And where there is push-back, as in Canada, the Conservatives adopt a form of subsidy like that in Australia which involves subsidising selective emission reduction programs.

Trump, however, remains a real hope as his policies show a widening gap between costs and economic performance of the US compared to other developed country economies.

And while most of the developed world will engage in virtue signalling, for the developing world this takes a backseat. Coal is talismanic, it is core to supposed causes of climate change while remaining the cheapest and most reliable source of electricity and the backbone of the future global electricity supply. Nothing Australia, nor indeed a coalition of developed countries, can do will alter this trend. And nothing Australia can do will reduce global emissions of carbon dioxide. As illustrated below, Australia has little more than one per cent of the global operating capacity of coal generators. Approved additions in China alone are four times the total Australian plant.

Screen+Shot+2019-04-07+at+4.26.56+pm.jpg

Source: Coalswarm

Many consider that the ALP/Green policies would soon, if implemented, be recognised as harmful and lead to an early electoral debacle. This may be wishful thinking. After all, Venezuela’s socialists survived five elections by assembling coalitions of the poor and a bloated public service who willingly voted for a party offering them favours at the expense of the affluent and foreigners. They did so even though this impoverished the nation. In the past, the only ALP government with a preconceived radical anti-capitalist agenda was that of Whitlam in 1972. The Hawke/Keating government was in many ways a reformist improvement on the Fraser government it replaced, while Rudd campaigned on paring back the size of government.

For many conservatives, the strategy to prevent a disastrous climate policy-induced downsizing of the Australian economy is to campaign on less drastic “me-too” platforms. Such an approach is akin to that which characterised conservative policies in the post-1945 period when rear-guard actions are fought against a seemingly inevitable but unpalatable shift to socialism. It took outstanding leadership of Reagan and Thatcher to capitalise on observable failures of anti-market policies to stop the rot.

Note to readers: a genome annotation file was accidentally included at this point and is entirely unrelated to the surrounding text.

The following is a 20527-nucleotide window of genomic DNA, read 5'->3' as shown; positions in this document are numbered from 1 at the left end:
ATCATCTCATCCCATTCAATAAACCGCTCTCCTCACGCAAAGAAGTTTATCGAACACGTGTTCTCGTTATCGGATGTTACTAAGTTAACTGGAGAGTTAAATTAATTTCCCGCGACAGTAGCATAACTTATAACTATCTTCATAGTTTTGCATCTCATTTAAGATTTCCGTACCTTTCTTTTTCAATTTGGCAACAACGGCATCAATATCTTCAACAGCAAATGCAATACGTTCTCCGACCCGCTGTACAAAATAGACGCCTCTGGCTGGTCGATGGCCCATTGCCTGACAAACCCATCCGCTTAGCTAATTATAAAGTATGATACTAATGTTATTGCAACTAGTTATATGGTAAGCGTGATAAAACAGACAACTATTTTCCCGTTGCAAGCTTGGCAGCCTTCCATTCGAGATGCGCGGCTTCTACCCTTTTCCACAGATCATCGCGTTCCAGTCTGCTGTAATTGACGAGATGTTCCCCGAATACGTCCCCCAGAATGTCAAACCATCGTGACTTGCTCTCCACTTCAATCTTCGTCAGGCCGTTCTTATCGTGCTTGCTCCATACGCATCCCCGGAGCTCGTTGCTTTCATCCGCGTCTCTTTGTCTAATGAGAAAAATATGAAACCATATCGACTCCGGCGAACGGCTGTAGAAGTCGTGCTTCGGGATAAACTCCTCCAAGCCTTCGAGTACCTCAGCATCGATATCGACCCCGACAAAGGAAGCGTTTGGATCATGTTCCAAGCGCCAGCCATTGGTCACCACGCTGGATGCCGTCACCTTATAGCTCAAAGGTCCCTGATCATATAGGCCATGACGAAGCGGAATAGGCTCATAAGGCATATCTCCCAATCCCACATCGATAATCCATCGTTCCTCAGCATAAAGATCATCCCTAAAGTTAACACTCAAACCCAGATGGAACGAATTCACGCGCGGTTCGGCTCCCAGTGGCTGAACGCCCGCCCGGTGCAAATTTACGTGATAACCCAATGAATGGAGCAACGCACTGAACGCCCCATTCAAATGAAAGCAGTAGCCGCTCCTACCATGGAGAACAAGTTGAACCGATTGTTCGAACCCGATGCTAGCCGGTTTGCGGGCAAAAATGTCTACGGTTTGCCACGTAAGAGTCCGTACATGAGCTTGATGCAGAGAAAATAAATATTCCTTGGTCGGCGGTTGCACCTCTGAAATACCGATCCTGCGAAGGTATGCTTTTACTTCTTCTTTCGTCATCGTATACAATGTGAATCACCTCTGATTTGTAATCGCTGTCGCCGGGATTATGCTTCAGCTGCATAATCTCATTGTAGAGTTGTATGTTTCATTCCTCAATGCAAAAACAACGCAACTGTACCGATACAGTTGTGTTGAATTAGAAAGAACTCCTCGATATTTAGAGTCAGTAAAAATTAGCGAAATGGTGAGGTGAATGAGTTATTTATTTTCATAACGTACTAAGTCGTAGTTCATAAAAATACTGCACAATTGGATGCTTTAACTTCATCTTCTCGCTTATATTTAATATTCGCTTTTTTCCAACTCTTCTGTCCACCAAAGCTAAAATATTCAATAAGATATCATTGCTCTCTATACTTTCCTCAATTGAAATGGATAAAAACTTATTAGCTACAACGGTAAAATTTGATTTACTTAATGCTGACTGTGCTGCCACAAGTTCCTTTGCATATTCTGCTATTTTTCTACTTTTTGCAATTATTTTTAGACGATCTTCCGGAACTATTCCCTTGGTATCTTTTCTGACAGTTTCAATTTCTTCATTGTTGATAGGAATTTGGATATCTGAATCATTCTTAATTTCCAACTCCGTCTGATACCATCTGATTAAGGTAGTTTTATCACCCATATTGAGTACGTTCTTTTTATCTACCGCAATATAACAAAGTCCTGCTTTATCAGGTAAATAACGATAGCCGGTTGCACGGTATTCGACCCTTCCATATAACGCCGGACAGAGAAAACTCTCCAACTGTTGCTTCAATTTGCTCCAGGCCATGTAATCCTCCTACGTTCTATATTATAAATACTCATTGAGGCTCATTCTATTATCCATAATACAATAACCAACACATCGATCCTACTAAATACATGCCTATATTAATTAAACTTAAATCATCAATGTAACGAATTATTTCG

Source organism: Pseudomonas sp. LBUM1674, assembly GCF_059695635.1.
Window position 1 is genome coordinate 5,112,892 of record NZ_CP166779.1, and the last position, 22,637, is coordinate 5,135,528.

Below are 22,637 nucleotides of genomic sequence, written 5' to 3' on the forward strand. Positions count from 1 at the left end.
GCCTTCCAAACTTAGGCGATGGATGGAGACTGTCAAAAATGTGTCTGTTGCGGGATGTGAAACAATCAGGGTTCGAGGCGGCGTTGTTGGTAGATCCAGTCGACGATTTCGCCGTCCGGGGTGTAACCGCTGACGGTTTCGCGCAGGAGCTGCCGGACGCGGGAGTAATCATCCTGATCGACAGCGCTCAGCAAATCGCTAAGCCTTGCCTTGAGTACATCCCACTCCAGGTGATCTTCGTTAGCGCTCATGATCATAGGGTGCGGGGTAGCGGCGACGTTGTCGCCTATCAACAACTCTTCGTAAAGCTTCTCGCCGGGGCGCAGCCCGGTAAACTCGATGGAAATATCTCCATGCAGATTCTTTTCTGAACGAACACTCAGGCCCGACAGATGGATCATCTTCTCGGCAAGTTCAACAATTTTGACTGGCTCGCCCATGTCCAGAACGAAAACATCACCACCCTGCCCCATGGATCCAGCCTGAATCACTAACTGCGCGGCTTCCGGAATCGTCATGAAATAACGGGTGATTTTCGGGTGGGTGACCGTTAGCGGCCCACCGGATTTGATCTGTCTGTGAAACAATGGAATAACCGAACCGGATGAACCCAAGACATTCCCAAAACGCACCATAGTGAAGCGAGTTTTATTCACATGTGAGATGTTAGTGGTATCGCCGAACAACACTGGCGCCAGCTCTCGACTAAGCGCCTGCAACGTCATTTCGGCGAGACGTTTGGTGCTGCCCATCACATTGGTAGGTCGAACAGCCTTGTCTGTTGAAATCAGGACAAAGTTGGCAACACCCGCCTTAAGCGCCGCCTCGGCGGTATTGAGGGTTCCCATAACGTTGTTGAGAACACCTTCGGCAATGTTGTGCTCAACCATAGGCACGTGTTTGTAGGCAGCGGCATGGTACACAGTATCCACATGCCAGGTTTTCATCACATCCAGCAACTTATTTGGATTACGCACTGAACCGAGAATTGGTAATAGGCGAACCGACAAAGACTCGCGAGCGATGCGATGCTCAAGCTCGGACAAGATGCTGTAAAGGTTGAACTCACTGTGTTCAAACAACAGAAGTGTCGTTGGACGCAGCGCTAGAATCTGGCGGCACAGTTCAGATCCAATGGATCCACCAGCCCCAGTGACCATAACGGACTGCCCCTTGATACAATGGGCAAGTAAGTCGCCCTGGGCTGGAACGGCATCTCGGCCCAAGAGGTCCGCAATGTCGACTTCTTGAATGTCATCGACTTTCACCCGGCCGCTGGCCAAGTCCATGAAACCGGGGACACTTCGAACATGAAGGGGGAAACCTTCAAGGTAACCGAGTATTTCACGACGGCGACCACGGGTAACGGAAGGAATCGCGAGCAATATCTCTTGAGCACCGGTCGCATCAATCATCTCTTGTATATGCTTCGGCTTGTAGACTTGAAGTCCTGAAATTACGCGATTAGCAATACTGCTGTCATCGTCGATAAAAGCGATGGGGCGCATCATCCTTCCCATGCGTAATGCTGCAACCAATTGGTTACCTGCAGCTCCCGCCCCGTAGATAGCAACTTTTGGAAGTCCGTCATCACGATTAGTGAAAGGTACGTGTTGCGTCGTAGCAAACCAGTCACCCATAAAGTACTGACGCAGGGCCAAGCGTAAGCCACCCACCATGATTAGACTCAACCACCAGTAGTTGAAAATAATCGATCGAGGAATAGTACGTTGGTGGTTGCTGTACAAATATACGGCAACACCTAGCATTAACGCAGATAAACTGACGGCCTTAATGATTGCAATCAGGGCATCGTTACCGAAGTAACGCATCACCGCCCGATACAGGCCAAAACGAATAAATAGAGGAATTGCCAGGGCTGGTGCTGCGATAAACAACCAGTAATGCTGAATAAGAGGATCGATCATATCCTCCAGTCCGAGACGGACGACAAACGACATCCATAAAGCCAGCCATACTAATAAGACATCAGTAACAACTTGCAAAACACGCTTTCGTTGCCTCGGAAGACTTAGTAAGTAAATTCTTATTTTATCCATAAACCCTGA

Somehow those tutoring the children demonstrators, the great majority industry leaders, politicians and the public service including, if court decisions are a guide, the judiciary are on board with the notion that global warming is taking place as a result of carbon dioxide emissions. This misconception is compounded by another – that counteracting it by banning coal generation, perhaps all mining, in Australia is both feasible and low cost. The only outcome of such policies is an acceleration of the damage those in place have already done to the economy.

Alan Moran’s latest book is CLIMATE CHANGE: Treaties and policies in the Trump era.

The Myths of the Murray Alan Moran

The Spectator 17 February 2019

Over the past century, the Murray Darling river’s naturally highly irregular flows have been transformed to convert it into the tranquil, ever-flowing waterway that has allowed the Basin it serves to become the source of 41 per cent of the nation’s agricultural output.

Green activists have, however, demonised irrigated farming by promoting myths about the river being under environmental stress. Such claims have been further amplified by fictitious and disproven claims that the precipitation into the catchment area will be much reduced due to supposed global warming.

As a result, one quarter of the water previously used for agricultural activities dependent on irrigation has been reallocated to environmental targets, including transforming the mouth of the Murray from its natural salt-infused state into freshwater lakes. Mismanagement of these environmental flows was critical in causing an unprecedented fish kill in 2019.

The cost of the Basin Plan in derating the region’s agricultural potential has been tragic, for the region. In aggregate terms this is likely to be in excess of $3 billion per annum at a time when agricultural export opportunities are promising. The measures adopted in the Basin plan were reactions to ill-founded and refuted concerns about human damage to the environment. The Commonwealth should cease incurring costs in preventing water use for irrigation and should re-sell the water it has banked to those willing to pay for it.